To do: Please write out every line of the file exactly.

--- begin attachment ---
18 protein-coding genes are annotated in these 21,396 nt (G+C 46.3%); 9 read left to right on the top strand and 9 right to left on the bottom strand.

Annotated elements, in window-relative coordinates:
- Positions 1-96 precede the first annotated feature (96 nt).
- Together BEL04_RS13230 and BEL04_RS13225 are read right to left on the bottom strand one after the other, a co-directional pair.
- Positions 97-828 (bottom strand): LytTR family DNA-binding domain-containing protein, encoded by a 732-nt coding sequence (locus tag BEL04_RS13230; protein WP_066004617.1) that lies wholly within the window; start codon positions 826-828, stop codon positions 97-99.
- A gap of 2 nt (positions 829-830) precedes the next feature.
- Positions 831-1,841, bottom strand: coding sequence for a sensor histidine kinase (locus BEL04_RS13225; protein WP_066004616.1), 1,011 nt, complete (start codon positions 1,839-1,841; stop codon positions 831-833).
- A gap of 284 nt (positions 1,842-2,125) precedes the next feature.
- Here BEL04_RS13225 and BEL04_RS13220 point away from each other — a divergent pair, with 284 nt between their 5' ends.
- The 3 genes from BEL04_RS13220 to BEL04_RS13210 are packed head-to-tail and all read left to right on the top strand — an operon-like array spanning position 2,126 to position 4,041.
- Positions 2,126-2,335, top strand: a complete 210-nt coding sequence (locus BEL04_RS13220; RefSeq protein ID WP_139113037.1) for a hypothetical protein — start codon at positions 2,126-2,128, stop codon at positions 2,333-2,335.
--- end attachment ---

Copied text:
18 protein-coding genes are annotated in these 21,396 nt (G+C 46.3%); 9 read left to right on the top strand and 9 right to left on the bottom strand.

Annotated elements, in window-relative coordinates:
- Positions 1-96 precede the first annotated feature (96 nt).
- Together BEL04_RS13230 and BEL04_RS13225 are read right to left on the bottom strand one after the other, a co-directional pair.
- Positions 97-828 (bottom strand): LytTR family DNA-binding domain-containing protein, encoded by a 732-nt coding sequence (locus tag BEL04_RS13230; protein WP_066004617.1) that lies wholly within the window; start codon positions 826-828, stop codon positions 97-99.
- A gap of 2 nt (positions 829-830) precedes the next feature.
- Positions 831-1,841, bottom strand: coding sequence for a sensor histidine kinase (locus BEL04_RS13225; protein WP_066004616.1), 1,011 nt, complete (start codon positions 1,839-1,841; stop codon positions 831-833).
- A gap of 284 nt (positions 1,842-2,125) precedes the next feature.
- Here BEL04_RS13225 and BEL04_RS13220 point away from each other — a divergent pair, with 284 nt between their 5' ends.
- The 3 genes from BEL04_RS13220 to BEL04_RS13210 are packed head-to-tail and all read left to right on the top strand — an operon-like array spanning position 2,126 to position 4,041.
- Positions 2,126-2,335, top strand: a complete 210-nt coding sequence (locus BEL04_RS13220; RefSeq protein ID WP_139113037.1) for a hypothetical protein — start codon at positions 2,126-2,128, stop codon at positions 2,333-2,335.